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Former top cop in Mexican border state sentenced to 75 years for Zetas cartel massacre, incineration

December 25, 2017  |  Posted by: Francesca Falzarano
Former top cop in Mexican border state sentenced to 75 years for Zetas cartel massacre, incineration

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The second-highest ranking lawman in the border state of Coahuila will spend 75 years behind bars for his role in assisting members of the Los Zetas drug cartel to commit one of the worst mass atrocities in Mexico’s history in which 300 villagers were abducted from a rural town, systematically massacred, and their remains incinerated using a network of ovens.

Between March 2011 and 2013, the Los Zetas kidnapped, executed, and incinerated at least 300 people from Piedras Negras and Allende, just across the border from Eagle Pass, Texas.

Zetas cartel hitmen burned roughly 150 of the victims in ovens at the state prison in Piedras Negras. Some of the remains were incinerated using 55-gallon drums filled with fuel.

Juan Ariel Hernandez Ramos, the second in command at the Allende Police department, appeared before a state judge this week and was given a 75-year sentence on charges of aggravated kidnapping, Excelsior reported.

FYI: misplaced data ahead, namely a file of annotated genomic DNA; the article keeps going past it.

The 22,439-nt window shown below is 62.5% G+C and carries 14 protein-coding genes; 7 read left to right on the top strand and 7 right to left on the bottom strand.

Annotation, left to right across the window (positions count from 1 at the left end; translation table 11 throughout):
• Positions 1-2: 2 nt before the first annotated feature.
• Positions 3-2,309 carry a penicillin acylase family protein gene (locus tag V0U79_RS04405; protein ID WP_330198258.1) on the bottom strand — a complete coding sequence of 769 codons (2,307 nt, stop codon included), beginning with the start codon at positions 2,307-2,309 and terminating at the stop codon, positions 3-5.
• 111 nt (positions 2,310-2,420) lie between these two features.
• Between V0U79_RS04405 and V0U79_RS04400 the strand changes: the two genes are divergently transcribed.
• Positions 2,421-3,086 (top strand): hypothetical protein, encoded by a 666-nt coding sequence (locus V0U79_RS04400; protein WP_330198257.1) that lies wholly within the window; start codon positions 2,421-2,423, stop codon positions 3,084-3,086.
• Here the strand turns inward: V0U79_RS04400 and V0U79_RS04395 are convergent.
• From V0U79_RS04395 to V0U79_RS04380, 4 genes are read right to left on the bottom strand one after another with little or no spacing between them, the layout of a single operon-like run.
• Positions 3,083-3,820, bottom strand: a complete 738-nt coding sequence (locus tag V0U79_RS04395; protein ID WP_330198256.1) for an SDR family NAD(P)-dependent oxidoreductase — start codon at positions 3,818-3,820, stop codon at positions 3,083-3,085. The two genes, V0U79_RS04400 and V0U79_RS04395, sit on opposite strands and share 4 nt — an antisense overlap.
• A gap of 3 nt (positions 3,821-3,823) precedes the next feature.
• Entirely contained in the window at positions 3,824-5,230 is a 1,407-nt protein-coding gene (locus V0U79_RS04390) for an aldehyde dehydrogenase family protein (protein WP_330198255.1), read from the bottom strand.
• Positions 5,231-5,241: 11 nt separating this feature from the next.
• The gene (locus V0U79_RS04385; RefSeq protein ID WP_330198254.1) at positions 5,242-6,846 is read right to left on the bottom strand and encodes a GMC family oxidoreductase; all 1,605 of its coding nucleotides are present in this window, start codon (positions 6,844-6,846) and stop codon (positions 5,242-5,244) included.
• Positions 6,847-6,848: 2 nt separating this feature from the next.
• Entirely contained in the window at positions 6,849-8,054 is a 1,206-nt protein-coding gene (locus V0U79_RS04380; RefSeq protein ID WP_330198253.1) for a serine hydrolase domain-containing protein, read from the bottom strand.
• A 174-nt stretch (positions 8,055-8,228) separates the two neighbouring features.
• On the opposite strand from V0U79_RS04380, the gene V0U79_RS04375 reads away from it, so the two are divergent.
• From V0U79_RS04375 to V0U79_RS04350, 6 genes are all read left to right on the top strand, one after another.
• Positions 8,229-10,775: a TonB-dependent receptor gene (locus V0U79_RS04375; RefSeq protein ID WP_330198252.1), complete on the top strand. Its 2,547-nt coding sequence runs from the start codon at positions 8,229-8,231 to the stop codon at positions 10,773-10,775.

According to the Coahuila Attorney General’s Office, the former police officials kept Los Zetas up to date about local, state, and federal law enforcement operations in the area.

Ramos also relayed orders from Los Zetas leadership to his subordinates.

Juan Ariel Hernández Ramos was sentenced to 75 years in prison for his role in the 2011 Allende Massacre

State prosecutors were only able to formally charge Hernandez for 28 abductions that occurred in March 2011, when Los Zetas launched their massacre. Police have been able to identify and target 14 suspects.

Despite the prosecutions, top Coahuila state officials allegedly turned a blind eye to the horrors to avoid any consequences.

At the time, the drug cartel had full operational control of the state and had bribed or threatened officials at the highest levels.

Los Zetas managed to mobilize convoys of gunmen with impunity and without resistance from authorities.

When the criminal organization started their massacre in Allende, the cartel targeted every person that was related to, was friends with or had done business with those believed to have turned against the Zetas.

Although the slaughter began in March 2011, disappearances throughout northern Coahuila continued until 2013. The true number of victims remains unclear.

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